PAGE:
The Morning Stake

The Morning Stake: Jack Anderson Talks Recruiting; Texas Tech’s Quarterback Rating

In today’s Morning Stake: 2017 Texas Tech legacy Jack Anderson talks recruiting; Tubby Smith talks about how he may have stayed too long in Minnesota; Big 12 quarterback ratings; and being in the media isn’t all it’s cracked up to be.

Anderson Wanted by Everyone. This isn’t even until 2017, but center Jack Anderson is maybe the most sought after 2017 lineman and he’s a Texas Tech legacy, is being offered by everyone. He was at the Opening in Dallas last week and was on Scout to talk about doing things for Frisco and was one of the top five linemen at that camp.

Baseball Shuts Down Oklahoma.  The open thread is updated, but for the quick version, Texas Tech handled Oklahoma pretty easily last night, 6-1.

Know When to Fold’Em. USA Today has an interesting look at coaches who have to know when to walk away from a program where the seat is getting hot. I’m quoting this because quoted is Texas Tech head coach Tubby Smith, who says that as a coach, you’ve got to feel that tip and he felt that he stayed too long at Minnesota and should have moved on:

When a coach’s name begins to circulate as one on the so-called hot seat, it’s hard to reverse course, much like swimming upstream. Smith felt he stayed too long at Minnesota and that, in the end, not even a victory in the 2013 NCAA tournament proved enough to save his job.

“Whenever you hear those rumblings, you have to make sure to keep your ear to the ground,” Smith, now at Texas Tech, told USA TODAY Sports. “In every organization, when you see things change, it’s already coming down, it may be too late. You’ve got to be proactive. You’ve got to know when to move.”

Quarterback Efficiency. ESPN’s Brandon Chatmon writes about the Big 12’s best quarterback production according to the made-up metric from ESPN, QBR. As an aside, QBR is a fine metric and is used to determine a quarterback’s impact more than their stats and is sort of a play-by-lay metric and isn’t just about putting up huge stats. There’s a link there for more information. In any event, over the past three seasons, Texas Tech has had the fourth best QBR among Big 12 teams at 69.4, which is okay, not great, but pretty good. As a quick aside, what the story does say is that Davis Webb had a QBR of 79.7 in 2013, while Baker Mayfield had a QBR of 56.4.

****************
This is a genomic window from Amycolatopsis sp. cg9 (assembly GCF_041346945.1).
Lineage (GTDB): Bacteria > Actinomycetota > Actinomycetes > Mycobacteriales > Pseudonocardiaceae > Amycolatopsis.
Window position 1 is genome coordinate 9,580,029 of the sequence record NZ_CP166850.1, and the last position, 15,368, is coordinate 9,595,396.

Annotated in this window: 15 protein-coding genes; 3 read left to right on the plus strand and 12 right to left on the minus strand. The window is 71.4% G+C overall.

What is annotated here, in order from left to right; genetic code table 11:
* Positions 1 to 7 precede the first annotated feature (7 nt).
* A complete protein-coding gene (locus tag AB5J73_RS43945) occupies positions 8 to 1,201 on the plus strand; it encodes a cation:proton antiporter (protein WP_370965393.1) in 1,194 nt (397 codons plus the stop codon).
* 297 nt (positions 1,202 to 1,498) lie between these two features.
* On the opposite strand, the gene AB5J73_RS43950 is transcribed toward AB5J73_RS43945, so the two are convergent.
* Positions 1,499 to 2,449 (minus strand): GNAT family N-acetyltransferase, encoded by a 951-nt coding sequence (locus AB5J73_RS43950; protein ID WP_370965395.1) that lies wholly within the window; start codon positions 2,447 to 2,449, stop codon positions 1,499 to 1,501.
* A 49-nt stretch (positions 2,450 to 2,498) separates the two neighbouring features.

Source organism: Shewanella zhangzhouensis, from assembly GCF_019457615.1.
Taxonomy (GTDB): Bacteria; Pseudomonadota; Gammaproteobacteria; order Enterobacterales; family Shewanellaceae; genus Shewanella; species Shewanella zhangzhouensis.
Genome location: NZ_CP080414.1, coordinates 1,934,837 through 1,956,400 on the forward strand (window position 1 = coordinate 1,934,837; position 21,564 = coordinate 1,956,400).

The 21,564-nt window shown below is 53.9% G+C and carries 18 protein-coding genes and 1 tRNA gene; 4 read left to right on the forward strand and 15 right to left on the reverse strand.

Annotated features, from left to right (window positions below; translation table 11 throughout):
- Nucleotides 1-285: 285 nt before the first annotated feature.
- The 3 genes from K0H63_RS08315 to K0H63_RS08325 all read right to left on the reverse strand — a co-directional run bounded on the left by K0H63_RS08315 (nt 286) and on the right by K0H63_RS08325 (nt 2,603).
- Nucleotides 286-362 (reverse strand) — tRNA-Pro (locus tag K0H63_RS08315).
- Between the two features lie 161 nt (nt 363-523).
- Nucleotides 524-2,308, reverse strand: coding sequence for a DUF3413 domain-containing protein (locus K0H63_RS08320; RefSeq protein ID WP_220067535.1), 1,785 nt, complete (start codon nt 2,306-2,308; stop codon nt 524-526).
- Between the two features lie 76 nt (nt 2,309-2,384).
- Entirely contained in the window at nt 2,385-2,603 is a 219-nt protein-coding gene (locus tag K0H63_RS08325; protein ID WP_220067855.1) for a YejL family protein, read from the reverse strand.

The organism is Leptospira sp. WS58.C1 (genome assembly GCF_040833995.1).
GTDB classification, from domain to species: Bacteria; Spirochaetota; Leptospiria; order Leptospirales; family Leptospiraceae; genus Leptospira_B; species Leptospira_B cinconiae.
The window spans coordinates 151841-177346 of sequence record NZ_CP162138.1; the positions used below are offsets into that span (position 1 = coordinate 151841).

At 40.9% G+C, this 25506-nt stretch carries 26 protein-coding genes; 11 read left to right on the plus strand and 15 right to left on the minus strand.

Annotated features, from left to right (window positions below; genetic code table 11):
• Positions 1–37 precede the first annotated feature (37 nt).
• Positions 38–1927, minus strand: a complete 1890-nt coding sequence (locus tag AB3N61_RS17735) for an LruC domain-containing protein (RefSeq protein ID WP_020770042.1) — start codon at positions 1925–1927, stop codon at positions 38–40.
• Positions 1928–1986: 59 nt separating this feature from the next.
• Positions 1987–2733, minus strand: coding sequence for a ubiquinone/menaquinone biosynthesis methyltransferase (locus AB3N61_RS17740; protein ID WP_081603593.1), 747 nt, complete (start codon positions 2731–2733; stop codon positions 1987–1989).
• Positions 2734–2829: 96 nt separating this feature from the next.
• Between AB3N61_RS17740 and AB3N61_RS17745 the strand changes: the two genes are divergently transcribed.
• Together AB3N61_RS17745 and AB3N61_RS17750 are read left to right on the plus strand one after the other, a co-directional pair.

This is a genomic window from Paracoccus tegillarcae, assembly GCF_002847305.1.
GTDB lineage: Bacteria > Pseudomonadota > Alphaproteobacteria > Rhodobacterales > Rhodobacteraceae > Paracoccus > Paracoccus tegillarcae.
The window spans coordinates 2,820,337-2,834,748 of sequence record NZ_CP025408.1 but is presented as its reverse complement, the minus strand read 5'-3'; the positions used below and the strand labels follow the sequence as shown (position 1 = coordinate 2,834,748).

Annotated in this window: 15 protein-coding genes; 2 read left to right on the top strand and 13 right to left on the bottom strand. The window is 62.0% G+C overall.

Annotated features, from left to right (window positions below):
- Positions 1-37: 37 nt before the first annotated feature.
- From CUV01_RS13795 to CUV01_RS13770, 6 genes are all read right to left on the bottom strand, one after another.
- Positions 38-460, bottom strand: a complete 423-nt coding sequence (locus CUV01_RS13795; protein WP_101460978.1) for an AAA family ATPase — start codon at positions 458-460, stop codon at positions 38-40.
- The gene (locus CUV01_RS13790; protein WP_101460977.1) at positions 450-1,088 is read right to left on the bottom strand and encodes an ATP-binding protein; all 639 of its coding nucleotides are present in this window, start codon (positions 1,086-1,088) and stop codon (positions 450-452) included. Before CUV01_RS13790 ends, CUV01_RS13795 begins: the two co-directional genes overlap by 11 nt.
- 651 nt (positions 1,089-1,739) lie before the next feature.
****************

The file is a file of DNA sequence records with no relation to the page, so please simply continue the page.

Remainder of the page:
Being in the Media Ain’t All Great. This Grantland feature about what happened to strain the relationship between the Oklahoma City media and some of the Thunder players is just terrific. Maybe the biggest take away for me is how the head of communications for the Thunder has fostered a terrible relationship between the Thunder players and the media. The funny thing is that most of the media that follows these guys end up cheering for the team in some sense. They get close enough that they don’t want these guys to fail. It’s a strange thing though because the players not talking to the media doesn’t affect me, but that doesn’t mean that I never want to hear from them and I like hearing them talk about my team. They obviously aren’t required to do anything, i.e. Marshawn Lynch, and if they don’t want to talk, then that’s fine, but at some point if everyone has the same attitude of Westbrook and Lynch or anyone else, then really, we as fans lose out more than anything.

Again, we don’t need quotes to write about a player, but it is still nice to read what a player has to say. As the article ends, the OKC writer says that he’ll get to write about how great Westbrook is, but not be able to write about who Westbrook is.

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